capstack_feature_11-2013

How would industry cap a well in the event of a spill?

My last post touched on ways industry and government are working to ensure that producing oil and natural gas in offshore environments is done safely and responsibly.

I was pleased to mention a recent milestone announced by the Marine Well Containment Company, which has produced a single-ram capping stack – weighing an astonishing 100 tons – capable of capping a well that is leaking oil up to 350 degrees Fahrenheit.

That’s extraordinary to have a system that can withstand such extreme temperatures.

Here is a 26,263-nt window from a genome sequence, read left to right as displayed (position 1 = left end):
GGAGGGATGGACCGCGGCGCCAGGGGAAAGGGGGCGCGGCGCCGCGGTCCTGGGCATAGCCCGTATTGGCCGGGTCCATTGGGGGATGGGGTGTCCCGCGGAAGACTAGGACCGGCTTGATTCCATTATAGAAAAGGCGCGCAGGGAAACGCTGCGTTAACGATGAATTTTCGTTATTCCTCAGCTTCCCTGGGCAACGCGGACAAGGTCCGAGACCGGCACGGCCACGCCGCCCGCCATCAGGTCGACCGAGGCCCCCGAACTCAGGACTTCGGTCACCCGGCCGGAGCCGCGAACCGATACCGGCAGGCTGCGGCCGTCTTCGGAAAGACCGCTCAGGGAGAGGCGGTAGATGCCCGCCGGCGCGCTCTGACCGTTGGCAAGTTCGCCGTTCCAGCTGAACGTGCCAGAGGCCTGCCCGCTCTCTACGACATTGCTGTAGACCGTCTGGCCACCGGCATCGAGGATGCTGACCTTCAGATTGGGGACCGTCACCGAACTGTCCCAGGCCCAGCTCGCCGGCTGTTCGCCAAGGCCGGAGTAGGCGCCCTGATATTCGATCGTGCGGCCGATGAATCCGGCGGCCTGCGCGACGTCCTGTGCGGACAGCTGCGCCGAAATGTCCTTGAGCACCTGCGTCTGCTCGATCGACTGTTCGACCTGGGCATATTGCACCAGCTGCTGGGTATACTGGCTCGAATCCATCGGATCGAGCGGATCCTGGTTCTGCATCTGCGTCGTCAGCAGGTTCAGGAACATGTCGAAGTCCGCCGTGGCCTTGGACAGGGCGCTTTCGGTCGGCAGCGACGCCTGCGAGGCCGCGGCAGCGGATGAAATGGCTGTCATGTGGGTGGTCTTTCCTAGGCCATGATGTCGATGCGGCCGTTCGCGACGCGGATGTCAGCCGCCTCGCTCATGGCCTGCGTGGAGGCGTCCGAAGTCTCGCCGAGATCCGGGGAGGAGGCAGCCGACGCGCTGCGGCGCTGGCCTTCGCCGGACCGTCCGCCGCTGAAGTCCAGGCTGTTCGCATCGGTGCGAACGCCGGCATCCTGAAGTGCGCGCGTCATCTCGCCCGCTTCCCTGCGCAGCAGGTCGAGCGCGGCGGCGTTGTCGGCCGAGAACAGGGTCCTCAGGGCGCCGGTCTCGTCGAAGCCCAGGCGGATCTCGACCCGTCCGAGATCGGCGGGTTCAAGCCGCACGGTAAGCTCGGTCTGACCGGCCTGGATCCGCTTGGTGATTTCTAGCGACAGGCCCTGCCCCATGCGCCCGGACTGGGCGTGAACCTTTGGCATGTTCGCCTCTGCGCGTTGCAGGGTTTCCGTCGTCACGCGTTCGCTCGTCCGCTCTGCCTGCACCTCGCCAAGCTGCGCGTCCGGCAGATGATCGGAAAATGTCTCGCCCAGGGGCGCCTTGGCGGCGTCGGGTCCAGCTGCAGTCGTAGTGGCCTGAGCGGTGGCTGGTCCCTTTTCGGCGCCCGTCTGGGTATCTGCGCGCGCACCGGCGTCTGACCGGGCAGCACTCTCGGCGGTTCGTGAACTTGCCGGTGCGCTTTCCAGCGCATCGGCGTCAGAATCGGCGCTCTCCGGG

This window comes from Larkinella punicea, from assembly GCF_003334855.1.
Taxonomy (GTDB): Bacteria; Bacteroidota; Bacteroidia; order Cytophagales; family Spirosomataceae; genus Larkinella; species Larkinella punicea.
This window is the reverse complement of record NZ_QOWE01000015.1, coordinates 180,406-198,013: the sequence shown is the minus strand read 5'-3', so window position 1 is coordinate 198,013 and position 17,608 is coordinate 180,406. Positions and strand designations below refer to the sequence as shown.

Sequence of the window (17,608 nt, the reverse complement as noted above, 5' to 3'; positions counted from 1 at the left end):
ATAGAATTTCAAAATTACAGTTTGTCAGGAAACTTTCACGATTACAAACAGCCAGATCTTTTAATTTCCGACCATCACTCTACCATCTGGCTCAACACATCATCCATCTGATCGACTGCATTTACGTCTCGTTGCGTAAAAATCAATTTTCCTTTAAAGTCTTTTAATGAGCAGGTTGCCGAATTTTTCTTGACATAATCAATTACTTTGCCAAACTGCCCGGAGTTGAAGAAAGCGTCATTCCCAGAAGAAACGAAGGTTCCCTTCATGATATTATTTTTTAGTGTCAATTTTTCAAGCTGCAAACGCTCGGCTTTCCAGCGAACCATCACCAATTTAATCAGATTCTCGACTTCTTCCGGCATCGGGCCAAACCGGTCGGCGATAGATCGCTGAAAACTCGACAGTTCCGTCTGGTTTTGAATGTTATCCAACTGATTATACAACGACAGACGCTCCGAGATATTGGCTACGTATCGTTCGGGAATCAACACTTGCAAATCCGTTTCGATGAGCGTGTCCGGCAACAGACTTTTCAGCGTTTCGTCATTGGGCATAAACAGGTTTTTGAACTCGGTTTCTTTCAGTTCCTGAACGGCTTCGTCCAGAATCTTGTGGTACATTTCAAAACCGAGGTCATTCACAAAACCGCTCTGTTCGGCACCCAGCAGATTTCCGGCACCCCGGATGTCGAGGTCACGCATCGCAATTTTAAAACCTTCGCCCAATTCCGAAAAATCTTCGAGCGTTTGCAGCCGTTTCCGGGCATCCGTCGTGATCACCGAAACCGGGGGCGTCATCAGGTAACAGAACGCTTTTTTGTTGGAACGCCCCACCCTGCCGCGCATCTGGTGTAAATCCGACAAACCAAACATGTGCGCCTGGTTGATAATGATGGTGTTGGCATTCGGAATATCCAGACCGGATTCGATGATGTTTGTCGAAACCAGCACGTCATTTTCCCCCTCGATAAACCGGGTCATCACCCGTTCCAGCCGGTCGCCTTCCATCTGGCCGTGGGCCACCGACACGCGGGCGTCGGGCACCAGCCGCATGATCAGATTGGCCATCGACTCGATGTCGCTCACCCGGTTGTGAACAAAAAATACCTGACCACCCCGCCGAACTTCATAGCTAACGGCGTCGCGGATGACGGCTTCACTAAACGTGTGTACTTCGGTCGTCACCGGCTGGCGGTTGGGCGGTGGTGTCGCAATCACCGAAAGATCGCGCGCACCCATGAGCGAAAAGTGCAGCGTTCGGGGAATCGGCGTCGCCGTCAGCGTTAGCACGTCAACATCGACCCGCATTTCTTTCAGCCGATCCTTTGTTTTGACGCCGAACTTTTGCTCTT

However, I recognize that some of the terms our industry uses – such as “single-ram capping stack” – do not translate well to lay audiences (despite NPR’s Marketplace calling our jargon “fun”). How does this new technology work?

It’s true that a picture is worth a thousand words, and in this case, a video is worth even more.

So in the interest of best explaining the capabilities the industry has developed to deal with a release of oil in the unlikely event another accident occurs in the Gulf of Mexico, here’s an animation produced by Marine Well Containment that methodically illustrates in great detail how a capping stack works to stop the flow of oil.